On a recent drive through rural Ohio, I was startled by an unusual image: a horse and buggy crossing over the interstate on a bridge. Later, at a rest stop, a long line of Amish folks, dressed as if from central casting, stood patiently in line at the Burger King. When they departed, I went up to the counter and asked what they had ordered. "Burgers and biscuits, mostly." The Amish get biscuits from Burger King?
This memory came to mind when reading at Philly.com of a clash involving roofers in the western suburbs of Philadelphia. It seems that the Amish have an unfair advantage when bidding for roofing jobs against non-Amish contractors. The latter must factor in the costs of social security and workers compensation when bidding for work - and as comp practitioners know, the cost of comp for roofers is, well, through the roof. Under federal law, the Amish are exempt from social security; their religion rejects any form of insurance other than Divine. Under Pennsylvania law, they may opt out of workers compensation as well (though some Amish contractors do not). When you factor the costs of these coverages into the work, it's no surprise that Amish bids are routinely 30% or more lower than non-exempt contractors.
In the good times (remember those?), these differences did not matter much, as there was plenty of work for everyone. Today, however, there is a hard-scrabble search for work. Non-Amish contractors complain that the Amish have an unfair competitive advantage.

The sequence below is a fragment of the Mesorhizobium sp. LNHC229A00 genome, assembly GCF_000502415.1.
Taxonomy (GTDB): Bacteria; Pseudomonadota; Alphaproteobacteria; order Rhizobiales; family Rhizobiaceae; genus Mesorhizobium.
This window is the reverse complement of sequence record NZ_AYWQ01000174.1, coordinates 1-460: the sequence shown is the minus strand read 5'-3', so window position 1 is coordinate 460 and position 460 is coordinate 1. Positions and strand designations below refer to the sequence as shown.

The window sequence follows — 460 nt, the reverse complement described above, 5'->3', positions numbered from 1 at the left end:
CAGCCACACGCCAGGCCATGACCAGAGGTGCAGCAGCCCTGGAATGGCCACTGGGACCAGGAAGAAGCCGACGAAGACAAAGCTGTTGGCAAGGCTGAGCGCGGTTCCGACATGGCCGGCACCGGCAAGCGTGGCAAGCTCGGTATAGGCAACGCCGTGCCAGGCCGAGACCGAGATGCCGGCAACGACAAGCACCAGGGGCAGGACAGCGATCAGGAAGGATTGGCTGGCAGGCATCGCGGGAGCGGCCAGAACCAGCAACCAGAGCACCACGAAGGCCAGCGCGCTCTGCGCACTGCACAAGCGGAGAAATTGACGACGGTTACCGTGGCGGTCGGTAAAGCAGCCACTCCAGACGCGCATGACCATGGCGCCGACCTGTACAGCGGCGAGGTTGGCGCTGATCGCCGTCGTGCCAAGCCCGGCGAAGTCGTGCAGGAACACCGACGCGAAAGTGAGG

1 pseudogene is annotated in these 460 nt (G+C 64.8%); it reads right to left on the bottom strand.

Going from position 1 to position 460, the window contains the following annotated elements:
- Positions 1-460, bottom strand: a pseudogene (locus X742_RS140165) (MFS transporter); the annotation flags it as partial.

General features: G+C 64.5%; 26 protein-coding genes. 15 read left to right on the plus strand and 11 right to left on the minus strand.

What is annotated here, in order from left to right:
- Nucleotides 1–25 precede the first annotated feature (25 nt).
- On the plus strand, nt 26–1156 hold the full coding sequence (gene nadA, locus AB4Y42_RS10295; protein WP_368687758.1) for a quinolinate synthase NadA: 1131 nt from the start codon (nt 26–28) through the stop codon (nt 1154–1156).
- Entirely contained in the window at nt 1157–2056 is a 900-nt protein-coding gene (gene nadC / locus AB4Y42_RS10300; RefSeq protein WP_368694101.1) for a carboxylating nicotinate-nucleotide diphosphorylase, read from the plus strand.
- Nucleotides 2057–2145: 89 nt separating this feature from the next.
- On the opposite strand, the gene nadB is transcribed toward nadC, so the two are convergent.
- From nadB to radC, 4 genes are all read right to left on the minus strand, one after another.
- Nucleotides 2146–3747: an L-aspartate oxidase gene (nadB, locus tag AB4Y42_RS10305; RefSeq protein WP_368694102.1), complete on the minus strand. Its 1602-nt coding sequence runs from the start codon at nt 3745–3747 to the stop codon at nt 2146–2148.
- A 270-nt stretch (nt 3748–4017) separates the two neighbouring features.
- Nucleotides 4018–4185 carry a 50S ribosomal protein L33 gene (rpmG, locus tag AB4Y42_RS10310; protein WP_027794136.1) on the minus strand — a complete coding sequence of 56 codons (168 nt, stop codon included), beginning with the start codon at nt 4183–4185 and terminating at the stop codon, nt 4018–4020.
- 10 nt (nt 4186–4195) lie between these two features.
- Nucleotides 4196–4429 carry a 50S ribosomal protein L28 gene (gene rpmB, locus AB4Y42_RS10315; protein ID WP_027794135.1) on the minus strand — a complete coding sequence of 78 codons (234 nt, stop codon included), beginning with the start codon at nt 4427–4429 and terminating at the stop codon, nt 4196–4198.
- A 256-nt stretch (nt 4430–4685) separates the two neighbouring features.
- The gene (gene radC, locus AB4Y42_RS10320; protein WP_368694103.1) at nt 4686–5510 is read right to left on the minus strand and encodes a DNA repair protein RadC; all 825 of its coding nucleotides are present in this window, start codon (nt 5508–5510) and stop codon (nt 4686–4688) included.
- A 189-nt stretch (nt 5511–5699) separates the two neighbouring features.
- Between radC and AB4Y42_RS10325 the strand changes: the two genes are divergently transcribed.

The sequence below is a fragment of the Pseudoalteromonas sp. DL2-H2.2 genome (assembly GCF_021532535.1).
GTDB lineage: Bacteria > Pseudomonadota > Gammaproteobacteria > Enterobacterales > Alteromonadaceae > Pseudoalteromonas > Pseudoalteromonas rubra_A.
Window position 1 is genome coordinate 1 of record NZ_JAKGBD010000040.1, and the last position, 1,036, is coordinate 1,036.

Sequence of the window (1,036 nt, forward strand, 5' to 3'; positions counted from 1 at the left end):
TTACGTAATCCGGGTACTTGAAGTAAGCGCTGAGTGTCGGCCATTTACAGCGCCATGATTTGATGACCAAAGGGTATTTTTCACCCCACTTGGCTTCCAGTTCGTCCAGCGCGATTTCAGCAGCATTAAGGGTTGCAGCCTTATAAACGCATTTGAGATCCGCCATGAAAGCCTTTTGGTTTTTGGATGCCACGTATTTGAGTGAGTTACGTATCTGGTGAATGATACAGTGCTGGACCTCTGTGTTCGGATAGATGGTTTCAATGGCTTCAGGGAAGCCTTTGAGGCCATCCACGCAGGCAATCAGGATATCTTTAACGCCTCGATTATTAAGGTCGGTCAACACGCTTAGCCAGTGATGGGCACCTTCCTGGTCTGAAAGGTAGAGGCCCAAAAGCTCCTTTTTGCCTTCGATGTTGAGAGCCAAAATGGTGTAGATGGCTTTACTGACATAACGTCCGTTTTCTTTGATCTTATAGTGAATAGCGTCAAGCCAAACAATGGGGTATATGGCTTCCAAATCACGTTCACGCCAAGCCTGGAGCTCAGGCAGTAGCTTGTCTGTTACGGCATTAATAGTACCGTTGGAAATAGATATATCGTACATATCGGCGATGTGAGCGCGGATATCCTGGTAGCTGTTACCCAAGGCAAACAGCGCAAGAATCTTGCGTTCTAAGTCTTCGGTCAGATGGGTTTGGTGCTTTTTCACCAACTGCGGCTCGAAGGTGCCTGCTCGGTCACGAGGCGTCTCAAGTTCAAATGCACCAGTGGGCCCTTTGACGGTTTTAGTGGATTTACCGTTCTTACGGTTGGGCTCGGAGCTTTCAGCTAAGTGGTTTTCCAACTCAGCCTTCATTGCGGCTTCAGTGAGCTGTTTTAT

Lifestyles of the Not-So-Rich and Famous
The Amish also have a lifestyle advantage. They reject many aspects of modern culture. Many, though not all, refuse to operate machinery. Most do not use electricity. They do not have to worry about flat screened TVs, cable, iPods, iPads, cell phones, etc. They cling to a simple lifestyle that explicitly turns its back on what most people think is essential and necessary.
This brings to mind one more image during my brief encounter with the Amish in Ohio. As I was entering the rest stop, an Amish family was exiting. The father, with his wife a few steps behind, led his six children (their families tend to be large). One of the daughters held the hand of the youngest, a sweet blond 4 year old, who was blind. Bringing up the rear came another daughter, about 16, in a long, plain cotton dress that covered her from neck to ankles, over which she wore big, clunky work boots, laced half way up. Her gaze was indefinite, as if she were oblivious to the prosaic surroundings. She was strikingly beautiful.
I could not help but wonder whether she would remain with the culture that nurtured her, or whether she would yield as most of us do to the temptations of the beckoning world, a world full of greed and gadgets, where insurance is an absolutely necessity ...and by no means divine.